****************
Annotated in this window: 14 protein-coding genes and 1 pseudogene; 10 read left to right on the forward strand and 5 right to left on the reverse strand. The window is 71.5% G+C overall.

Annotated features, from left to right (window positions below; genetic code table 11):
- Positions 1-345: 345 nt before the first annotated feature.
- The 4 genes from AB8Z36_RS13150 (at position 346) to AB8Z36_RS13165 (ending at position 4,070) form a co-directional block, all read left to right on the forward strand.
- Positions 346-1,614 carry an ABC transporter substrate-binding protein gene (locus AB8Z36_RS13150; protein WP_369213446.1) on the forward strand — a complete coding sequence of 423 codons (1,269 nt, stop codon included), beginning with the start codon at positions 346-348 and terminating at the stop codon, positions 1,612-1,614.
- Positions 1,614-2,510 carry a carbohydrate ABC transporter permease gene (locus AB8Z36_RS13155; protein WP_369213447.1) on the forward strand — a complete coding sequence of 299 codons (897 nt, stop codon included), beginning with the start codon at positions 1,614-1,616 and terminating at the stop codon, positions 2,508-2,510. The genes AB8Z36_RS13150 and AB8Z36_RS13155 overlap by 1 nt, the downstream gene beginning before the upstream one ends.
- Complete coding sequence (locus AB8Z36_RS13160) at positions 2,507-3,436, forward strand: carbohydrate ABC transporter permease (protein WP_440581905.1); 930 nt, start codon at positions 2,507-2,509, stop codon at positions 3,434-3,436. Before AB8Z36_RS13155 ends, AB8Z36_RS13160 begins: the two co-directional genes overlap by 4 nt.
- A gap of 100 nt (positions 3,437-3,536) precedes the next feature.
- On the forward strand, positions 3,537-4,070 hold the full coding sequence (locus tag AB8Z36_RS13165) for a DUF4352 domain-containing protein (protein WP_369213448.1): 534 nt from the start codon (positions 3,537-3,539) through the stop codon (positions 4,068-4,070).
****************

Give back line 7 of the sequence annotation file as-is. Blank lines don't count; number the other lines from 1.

- Complete coding sequence (locus AB8Z36_RS13160) at positions 2,507-3,436, forward strand: carbohydrate ABC transporter permease (protein WP_440581905.1); 930 nt, start codon at positions 2,507-2,509, stop codon at positions 3,434-3,436. Before AB8Z36_RS13155 ends, AB8Z36_RS13160 begins: the two co-directional genes overlap by 4 nt.